(51, 52). There are reports that dietary zinc do not meet maternal recommendations for lactating
mothers in Brazil (53-55) the USA (38. 56. 57), Canada (58), New Zealand (59). Indonesia (60).
Malawi (61,62), Egypt (63) and Spam (64).

Racial and environmental characteristics that may condition natural food-zinc intake due to
geographic and cultural differences are summarized in Table 2. The multicenter study of Parr et al
(65) showed that zinc concentration at 90 days of lactation could vary from 0.7 mg/T-.(Sweden) to
2.61 mg/L (Guatemala) thus demonstrating a wide variation in the six countries studied.
Comparative studies of zinc concentrations between group of mothers from different countries,
reported no significant differences between Ethiopia and Sweden (66), and between the USA and
India (67), Mexico (68, 69), Nepal (70) and Egypt (63, 71).

Breast milk comparisons made between races (72,73), or regions within the same country also did
not show statistically significant differences (74-77). The exceptions were the studies of Bates and
Tsuchyia (12) between countries and Bratter et al (78,79) between regions of the same country.
Bates and Tsuchiya (12) showed a consistent low zinc concentration in British mothers compared
with Gambian mothers, while Bratter et al (78, 79) showed zinc concentrations to differ between
regions in Venezuela, attributing this to natural maternal selenium intake.


A summary of studies of the effect of maternal zinc supplementation on breast milk is shown in
Table 3. Most experiments with zinc supplementation during lactation did not consistently increase
the metal concentration in milk (4 I, 56, 57, 63, 70, 7 1, 80-87). Even when zinc supplementation
could increase serum zinc up to 30 %, there was no increase in zinc concentration in milk (70.81).
This is in agreement with Fung et al (88) observations that in well nourished women, breast-milk
zinc concentrations are not related to maternal nutritional indexes such as zinc in plasma,
erythrocyte, urine or dietary zinc.

Moser-Villon and Reynolds (85) used zinc and vitamin B-6 to study the effects of nutrient
supplementation on breast-milk enrichment. One of these nutrients (piridoxine) can increase vitamin
B-6 in both maternal serum and breast milk. Their results confirmed that daily doses of 0.5 and 4.0
mg of pyridoxine indeed significantly increased milk pyridoxine concentrations. On the other hand


Summary of studies comparing the effect of maternal zinc supplementation on breast-milk zinc
concentrations (mg/kg or mg/L).

Reference Country Control Zn suppl. Stage of lactaction*, Zn/d

Chiertci et al (87) Italy 8.16 s.a9 3 d. 20 mg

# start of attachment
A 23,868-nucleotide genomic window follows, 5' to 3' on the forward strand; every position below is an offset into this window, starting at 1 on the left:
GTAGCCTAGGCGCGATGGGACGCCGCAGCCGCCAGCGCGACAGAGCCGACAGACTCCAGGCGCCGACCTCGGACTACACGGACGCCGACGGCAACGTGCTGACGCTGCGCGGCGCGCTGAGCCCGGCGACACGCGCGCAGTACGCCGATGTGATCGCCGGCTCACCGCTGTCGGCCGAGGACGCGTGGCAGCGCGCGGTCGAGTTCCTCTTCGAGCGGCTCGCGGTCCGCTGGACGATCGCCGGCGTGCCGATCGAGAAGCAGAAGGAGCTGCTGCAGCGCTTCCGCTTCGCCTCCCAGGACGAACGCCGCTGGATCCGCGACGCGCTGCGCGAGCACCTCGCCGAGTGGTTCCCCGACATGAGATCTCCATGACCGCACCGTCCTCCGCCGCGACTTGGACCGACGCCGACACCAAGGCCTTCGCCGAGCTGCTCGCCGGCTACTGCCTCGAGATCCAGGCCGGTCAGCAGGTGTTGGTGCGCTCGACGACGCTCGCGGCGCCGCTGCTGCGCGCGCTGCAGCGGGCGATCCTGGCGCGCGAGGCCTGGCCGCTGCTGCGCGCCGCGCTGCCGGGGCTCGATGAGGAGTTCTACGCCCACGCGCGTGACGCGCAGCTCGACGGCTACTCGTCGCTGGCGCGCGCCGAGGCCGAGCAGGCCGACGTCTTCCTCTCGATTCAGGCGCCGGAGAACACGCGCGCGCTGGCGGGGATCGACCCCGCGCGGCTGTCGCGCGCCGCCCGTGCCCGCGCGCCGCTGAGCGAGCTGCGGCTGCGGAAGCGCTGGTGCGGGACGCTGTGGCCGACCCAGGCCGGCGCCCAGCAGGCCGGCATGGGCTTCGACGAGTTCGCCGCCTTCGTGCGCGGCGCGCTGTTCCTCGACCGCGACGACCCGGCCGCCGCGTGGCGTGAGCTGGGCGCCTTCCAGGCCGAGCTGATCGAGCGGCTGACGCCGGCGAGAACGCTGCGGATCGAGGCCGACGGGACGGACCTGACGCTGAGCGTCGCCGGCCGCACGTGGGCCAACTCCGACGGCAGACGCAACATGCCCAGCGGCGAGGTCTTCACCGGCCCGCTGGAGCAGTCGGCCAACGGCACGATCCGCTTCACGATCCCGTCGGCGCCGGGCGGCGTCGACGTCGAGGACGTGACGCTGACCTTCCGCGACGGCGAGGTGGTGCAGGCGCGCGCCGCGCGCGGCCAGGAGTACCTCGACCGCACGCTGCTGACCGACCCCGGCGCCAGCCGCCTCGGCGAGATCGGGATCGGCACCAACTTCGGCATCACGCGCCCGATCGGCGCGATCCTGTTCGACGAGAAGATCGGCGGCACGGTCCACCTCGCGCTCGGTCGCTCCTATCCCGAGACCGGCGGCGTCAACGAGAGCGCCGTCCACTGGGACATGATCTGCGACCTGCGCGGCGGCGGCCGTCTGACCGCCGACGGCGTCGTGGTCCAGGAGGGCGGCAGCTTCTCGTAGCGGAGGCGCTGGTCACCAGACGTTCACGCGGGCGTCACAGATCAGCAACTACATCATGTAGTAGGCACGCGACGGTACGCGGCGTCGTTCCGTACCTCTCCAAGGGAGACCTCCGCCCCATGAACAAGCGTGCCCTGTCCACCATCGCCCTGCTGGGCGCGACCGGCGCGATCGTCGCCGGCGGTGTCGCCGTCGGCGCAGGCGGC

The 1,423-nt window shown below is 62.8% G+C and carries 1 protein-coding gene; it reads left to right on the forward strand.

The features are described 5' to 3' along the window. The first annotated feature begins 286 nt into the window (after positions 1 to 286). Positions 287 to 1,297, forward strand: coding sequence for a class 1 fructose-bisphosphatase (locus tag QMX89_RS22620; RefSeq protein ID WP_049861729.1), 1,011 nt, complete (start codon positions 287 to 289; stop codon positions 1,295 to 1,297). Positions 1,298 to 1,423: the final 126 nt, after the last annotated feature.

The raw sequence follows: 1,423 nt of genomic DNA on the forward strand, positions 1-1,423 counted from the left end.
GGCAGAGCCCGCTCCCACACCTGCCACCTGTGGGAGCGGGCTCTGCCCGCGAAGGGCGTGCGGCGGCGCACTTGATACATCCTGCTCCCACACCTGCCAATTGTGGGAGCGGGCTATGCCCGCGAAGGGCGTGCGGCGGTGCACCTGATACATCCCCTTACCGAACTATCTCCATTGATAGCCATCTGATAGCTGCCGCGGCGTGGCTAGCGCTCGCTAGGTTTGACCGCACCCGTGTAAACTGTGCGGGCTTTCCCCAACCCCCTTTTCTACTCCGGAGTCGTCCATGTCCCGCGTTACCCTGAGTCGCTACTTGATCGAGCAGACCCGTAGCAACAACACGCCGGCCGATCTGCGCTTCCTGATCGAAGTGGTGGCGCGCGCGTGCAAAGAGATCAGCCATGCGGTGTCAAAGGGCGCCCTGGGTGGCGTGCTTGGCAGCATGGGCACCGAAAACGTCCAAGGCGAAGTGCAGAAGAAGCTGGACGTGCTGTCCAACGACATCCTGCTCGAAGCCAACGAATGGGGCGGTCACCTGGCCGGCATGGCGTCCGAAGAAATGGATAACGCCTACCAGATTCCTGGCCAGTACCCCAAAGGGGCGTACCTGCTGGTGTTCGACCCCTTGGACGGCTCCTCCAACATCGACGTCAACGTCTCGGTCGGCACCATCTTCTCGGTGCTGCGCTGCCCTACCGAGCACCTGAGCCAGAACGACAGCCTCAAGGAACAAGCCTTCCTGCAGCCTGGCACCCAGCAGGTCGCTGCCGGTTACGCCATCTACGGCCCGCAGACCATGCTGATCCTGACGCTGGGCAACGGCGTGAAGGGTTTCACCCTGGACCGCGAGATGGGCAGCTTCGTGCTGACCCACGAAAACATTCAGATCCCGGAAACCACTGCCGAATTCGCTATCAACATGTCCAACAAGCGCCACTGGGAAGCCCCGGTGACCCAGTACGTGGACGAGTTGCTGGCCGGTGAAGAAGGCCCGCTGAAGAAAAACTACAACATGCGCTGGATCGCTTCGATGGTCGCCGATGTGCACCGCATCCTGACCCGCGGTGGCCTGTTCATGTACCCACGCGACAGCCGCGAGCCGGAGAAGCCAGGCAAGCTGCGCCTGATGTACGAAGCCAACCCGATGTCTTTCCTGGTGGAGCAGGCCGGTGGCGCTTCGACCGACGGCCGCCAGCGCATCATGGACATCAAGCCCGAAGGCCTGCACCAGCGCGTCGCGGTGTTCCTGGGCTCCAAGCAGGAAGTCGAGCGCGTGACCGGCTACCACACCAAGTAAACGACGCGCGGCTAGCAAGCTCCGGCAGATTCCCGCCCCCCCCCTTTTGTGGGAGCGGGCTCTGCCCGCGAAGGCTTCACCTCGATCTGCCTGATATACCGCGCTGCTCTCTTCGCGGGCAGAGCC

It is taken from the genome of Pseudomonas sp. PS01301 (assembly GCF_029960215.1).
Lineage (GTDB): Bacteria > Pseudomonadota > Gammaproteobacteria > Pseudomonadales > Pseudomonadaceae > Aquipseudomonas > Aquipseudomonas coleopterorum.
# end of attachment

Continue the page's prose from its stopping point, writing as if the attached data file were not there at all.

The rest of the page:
3.99 3.36 30 d. 20 mg
2.87 2.63 90 d. 20 mg
Karra et al (7 1) USA 2.28 2.83 I mo.ZSmg-American mothers
1.41 1.81 2 mo. ZSmg-Amertcan mothers
I .26 1.47 3 mo, 25mg-Amertcan mothers
0.9 1.3 4 mo. 25mg-Amertcan mothers
0.72 I .04 5 mo. 25mg-Amertcan mothers
0.6 1.05 6 mo. ZSmg-American mothers
Karra et al (63) USA 0.87 0.78 7-9 mo. l-2 d of 50mg
Egypt 0.7 0.76 7-9 mo. l-2 d of 50mg
Kirksey et al (80) ” USA 4.61 3 d, 28 mg and I1 mg
3.12 14 d. 28 mg and I I mg
2.04 I-3mo.28mgand II mg
0.93 5-7 mo, 28 mg and I I mg
0.45 I yr, 28 mg and I1 mg
Karma and Kirksey (83) USA NG NC I-6 mo, 25mg
Krebs et al (57) USA 2.65 2.83 I mo. 15 mg
I.5 I .55 2 mo, 15 mg
I.1 I .25 3mo. 15mg
1.01 1.13 4 mo, I5 mg
0.83 1.06 5 mo. 15 mg
0.88 0.9 6 mo. I5 mg
0.7 1 0.9 7mo. 15mg
0.53 1.11 am. 15mg
0.67 0.82 9 mo, 15 mg
Krebs et al (89) USA 3.85 3.85 0.5 mo, 15 mg
3.07 3.05 I mo. I5 mg
2.05 2.03 2mo. 15 mg
1.47 I .47 3 mo. 1.5 mg
I .45 I .42 4mo. ISmg
0.85 0.85 5 mo, 15 mg
0.88 0.86 6mo. I5 mg
0.78 0.78 7 mo, 15 mg
Moore et al (126) USA 2.76 5-75 d, before suppl.
2.17 5-75 d, 1 wk 60 mg
Moran et al (81) ** USA I .5 NG, initial value
1.4 NG, after 1 wk 50 mg
I.1 NG, initial value
1.1 NG, after I wk 75 mg
Moser-Villon & Reynolds (85) USA 4.61 4.36 I wk. 25 mg Zn+5 mg B6
3.94 4.26 I wk. 25 mg Zn+4 mg B6
3.62 3.56 2 wk, 25 mg Zn+5 mg B6
2.87 3.22 2 wk. 25 mg Zn+4 mg B6
2.73 2.62 4 wk. 25 mg Zn+5 mg B6
2.71 2.15 4 wk. 25 mg Zn4+mg B6
1.71 1.26 I2 wk. 25 mg Zn+5 mg B6
1.28 1.41 12 wk. 25 mg Zn+4 mg B6
1.37 0.82 24 wk. 25 mg Zn+5 mg B6
0.75 0.75 24 wk. 25 mg Zn+4 mg B6
0.13 0.60 36 wk, 25 mg Zn+5 mg B6
0.64 0.64 36 wk. 25 mg Zn+4 mg B6

(‘Table continued)
1652 J.G. DOREA

Continued from Table 3

Salmenpera et al (82) Finland 4.15 4.94 0 mo. 20 mg
I .4 I I .52 2 mo. 20 mg
0.9 0.95 4 mo. 20 mg
0.67 0.67 6 m. 20 mg
0.61 0.63 7.5 mo. 20 mg
0.6 0.6 9 mo. 20 me
061 0.41 IOmo. 20 mg
0.43 0.5 I I I mo.20 my
0.43 0.46 I2 mo. 20 mg
5.01 0 mo, 40 mg
I 38 2 mo. 40 m_e
I .0x J “IO. 40 mg
0.88 6 mo. 40 mg
0.9 7.5 mo. 40 mg
0.94 9 mo, 40 mg
Sazawal et al (86) ’ India 4 4h I mo. 20 mg
2.10 2 mo. 20 mg
I .5I 3 mo. 20 mg
I .Oh 4 mo. 20 m_e
1.19 5 mo. 20 mS
I .21 0 “10. 20 mg
ShrImpton et al (54) Bran1 2.08 I .x7 30 d. I5 mg
1.33 I .4 I 120d. I5 mg

* d= days; wk=weeks; mo= months.

# Mean for control and supplementation groups
** Same group of mothers.

25 mg of zinc/day, a dosage commonly used in zinc supplementation studies, did not affect zinc
concentration in milk even when maternal intakes of the metal in natural foods were below dietary

Supplemental studies that exceptionally showed an increase in breast-milk zinc concentration were
not consistent. Sazawal et al (86) claimed that supplemental zinc (20 mg/day) could significantly